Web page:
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Previous Challenge Entry (Level 3 – Advanced)
Topic: The Writer’s Skill/Craft (04/22/10)

TITLE: The Wrote-off Writer
By Ann Grover


The coffeepot on the general store’s potbelly stove bubbled merrily, as if chuckling along with the knee-slapping men huddled around the stove’s warmth.

“That were a great story!” Roy exclaimed, tears streaming down his weathered cheeks.

“I wish I coulda seen John’s face when he seen that bear eatin’ turnips in his root cellar.” Billy shook his head.

“You got a gift for storytelling, Henry. You should write a book, yer memoirs, like,” suggested Roy. “All wrote down for yer grandkids.”

“I ain’t no writer,” said Henry modestly. “I can’t write no book.”

“Jus’ write what you tol’ us,” encouraged Billy.

Henry sipped his coffee. “I’ll give it a whirl, but I don’t figure it’ll be much. Like I said, I ain’t no writer.”

“Preten’ like yer talkin’ to us,” Roy coaxed.

While the men chatted about recent rainfall and the price of feed, Henry reckoned if he did what the men said, write as if he were storytelling by the glowing stove, he could do it.

On his way out of the general store that afternoon, Henry bought a tablet of paper and a bottle of ink. That night, by the light of his lantern, he penned, I were but fourteen years old when I shot my first wolf...

Each evening, Henry would write a few words about his homestead and his encounters with wildlife, livestock, and country folks with their eccentricities. The tablet filled up, line after line of spidery script, until he reached the last page of the tablet and the end of his adventures.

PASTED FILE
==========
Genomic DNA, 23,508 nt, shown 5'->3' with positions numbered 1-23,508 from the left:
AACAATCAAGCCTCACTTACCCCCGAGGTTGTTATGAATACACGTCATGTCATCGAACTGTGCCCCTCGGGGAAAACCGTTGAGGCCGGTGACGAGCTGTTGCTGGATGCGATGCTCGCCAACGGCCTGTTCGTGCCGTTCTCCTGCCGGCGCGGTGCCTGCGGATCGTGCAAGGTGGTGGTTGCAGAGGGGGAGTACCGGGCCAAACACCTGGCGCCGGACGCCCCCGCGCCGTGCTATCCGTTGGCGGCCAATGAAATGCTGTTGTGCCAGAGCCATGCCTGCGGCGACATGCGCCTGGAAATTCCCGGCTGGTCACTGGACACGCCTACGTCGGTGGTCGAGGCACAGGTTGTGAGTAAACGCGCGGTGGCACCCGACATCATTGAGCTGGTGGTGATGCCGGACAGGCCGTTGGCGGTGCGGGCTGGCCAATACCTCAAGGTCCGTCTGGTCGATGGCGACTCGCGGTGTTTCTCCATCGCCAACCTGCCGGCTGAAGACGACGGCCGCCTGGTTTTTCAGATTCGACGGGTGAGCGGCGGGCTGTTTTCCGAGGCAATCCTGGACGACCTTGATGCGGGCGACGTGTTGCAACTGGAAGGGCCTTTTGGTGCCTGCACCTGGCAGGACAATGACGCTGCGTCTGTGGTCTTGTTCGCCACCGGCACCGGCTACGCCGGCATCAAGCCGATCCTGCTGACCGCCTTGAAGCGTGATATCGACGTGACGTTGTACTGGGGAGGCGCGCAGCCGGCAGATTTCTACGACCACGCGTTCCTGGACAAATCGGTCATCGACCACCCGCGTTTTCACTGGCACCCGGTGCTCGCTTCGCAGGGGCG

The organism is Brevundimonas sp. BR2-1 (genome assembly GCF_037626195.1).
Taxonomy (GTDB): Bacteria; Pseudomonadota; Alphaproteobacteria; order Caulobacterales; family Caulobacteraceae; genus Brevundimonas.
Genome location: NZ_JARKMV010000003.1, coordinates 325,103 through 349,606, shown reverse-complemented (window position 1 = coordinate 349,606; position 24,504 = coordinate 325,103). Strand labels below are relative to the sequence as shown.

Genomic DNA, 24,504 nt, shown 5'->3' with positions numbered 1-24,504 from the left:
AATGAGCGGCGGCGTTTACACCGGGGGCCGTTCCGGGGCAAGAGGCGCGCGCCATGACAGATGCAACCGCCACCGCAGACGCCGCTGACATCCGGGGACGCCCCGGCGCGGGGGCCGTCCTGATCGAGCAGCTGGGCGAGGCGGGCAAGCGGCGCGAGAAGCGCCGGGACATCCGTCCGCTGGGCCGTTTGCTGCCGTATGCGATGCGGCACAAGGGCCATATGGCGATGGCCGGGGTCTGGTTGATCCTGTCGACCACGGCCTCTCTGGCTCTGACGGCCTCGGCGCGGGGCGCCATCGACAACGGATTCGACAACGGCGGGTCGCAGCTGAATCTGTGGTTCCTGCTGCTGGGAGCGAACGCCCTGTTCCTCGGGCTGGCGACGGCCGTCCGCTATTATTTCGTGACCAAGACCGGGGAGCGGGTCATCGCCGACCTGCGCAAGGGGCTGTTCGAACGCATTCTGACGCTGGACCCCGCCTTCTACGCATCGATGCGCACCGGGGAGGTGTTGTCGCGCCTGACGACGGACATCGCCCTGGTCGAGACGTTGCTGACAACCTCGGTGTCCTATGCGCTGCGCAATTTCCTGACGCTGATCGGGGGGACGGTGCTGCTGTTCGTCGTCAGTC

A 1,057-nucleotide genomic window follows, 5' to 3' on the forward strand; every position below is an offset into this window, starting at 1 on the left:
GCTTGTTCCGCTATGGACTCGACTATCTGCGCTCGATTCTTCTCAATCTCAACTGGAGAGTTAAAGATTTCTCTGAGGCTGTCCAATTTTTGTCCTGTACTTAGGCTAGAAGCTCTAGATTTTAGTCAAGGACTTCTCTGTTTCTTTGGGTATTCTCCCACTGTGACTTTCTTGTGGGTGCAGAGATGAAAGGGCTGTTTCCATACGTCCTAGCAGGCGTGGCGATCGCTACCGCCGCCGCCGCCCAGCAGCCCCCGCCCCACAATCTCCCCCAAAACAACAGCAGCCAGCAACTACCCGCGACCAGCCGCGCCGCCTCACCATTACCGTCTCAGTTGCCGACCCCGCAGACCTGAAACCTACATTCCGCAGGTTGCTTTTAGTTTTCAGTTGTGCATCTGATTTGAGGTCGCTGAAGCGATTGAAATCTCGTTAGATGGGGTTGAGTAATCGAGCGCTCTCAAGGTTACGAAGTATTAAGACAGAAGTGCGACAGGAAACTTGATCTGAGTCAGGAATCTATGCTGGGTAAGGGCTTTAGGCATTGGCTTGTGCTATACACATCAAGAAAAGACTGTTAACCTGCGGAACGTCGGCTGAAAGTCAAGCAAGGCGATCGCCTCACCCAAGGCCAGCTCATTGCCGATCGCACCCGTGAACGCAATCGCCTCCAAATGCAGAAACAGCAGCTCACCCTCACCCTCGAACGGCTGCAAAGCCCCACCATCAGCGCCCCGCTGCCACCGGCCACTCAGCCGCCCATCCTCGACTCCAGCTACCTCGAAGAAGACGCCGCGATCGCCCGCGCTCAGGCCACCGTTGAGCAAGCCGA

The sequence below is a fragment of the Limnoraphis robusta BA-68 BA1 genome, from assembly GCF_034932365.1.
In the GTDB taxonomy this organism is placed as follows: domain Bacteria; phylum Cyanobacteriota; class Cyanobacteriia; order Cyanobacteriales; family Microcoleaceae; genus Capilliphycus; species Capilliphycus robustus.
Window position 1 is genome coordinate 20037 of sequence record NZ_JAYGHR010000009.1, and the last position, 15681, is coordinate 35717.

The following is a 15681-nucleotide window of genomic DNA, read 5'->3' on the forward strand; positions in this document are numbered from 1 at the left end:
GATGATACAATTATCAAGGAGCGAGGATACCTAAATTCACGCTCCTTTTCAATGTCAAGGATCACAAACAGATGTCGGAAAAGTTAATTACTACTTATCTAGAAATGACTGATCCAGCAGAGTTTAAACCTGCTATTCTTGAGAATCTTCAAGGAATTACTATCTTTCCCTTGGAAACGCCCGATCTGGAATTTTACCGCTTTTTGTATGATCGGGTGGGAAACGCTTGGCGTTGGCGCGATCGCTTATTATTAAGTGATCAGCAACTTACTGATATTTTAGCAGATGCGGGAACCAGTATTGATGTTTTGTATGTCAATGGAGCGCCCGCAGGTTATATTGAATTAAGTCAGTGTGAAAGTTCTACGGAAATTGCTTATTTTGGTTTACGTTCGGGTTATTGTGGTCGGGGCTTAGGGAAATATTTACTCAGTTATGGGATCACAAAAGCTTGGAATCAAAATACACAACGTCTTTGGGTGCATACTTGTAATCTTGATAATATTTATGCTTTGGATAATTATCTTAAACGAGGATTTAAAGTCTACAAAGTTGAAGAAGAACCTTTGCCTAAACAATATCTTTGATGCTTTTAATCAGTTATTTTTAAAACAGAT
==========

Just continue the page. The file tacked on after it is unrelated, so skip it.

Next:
It were early summer after branding and cutting. The calves had growed big enough to trail into the summer pastures with their mamas. I had rode ahead and them cowboys was on the drag. Sudden-like, something shaked in the scrub and out come the biggest dang she-bear you ever seen. She jogged straight for them calves.

I hollered and spun my lariat, hoping she’d pull up before spooking them cattle. No, sir.

So, I throwed that loop...

“Mighty fine, Henry,” concurred the men beside the potbelly. “Jus’ like we was there. Now, go to the city and get it printed into a genuine book, maybe with some pretty pictures.”

“Naw, it’s jus’ everyday stories,” protested Henry sheepishly.

But, the men were persuasive, and after the crops were harvested, Henry put on his Sunday shirt, dusted his hat, spit-polished his boots, and oiled down his hair.

Billy took him to the train station in the buckboard, and when Henry got to the city, he roamed the paved streets, marveling at store windows bursting with fancy dresses, radio sets, and gleaming china.

The dapper man in the publisher’s office adjusted his spectacles with an ink-stained finger.

“May I help you?” he inquired, studying Henry from the worn soles of his boots to the warped brim of his hat.

“I wrote a book, sir.” Henry reddened and placed the tattered tablet on the counter.

The man skimmed a few pages. “Hmm. This won’t do. The grammar is atrocious.”

Henry turned his hat in his hands.

“And, unfortunately, the tales are crude and outlandish.”

“I said I weren’t no writer, but the boys were pushy-like. I wrote what I knowed.”

A glimmer of amusement appeared in the man’s eye, or perhaps it was compassion or even opportunistic eagerness.

“Look here. I’ll print it, but I must do some editing.” He smiled tightly, lifting the book with forefinger and thumb as if the book were indeed sullied by the vulgarities mentioned within. “I’ll send a copy when it’s printed.”

When the package arrived the following spring, Henry opened it at the general store. The men ran their fingers over the title, Critters, Cowboys, and Courage, engraved on the leather cover.

“Read a piece,” commanded Billy.

It was early summer, the delightful time when blossoms breathe their perfume into the sun-washed breezes. The gentlemen mounted their gleaming horses, conversing jovially. We rode through alpine meadows, the gentle bovines ambling serenely through the lush grass.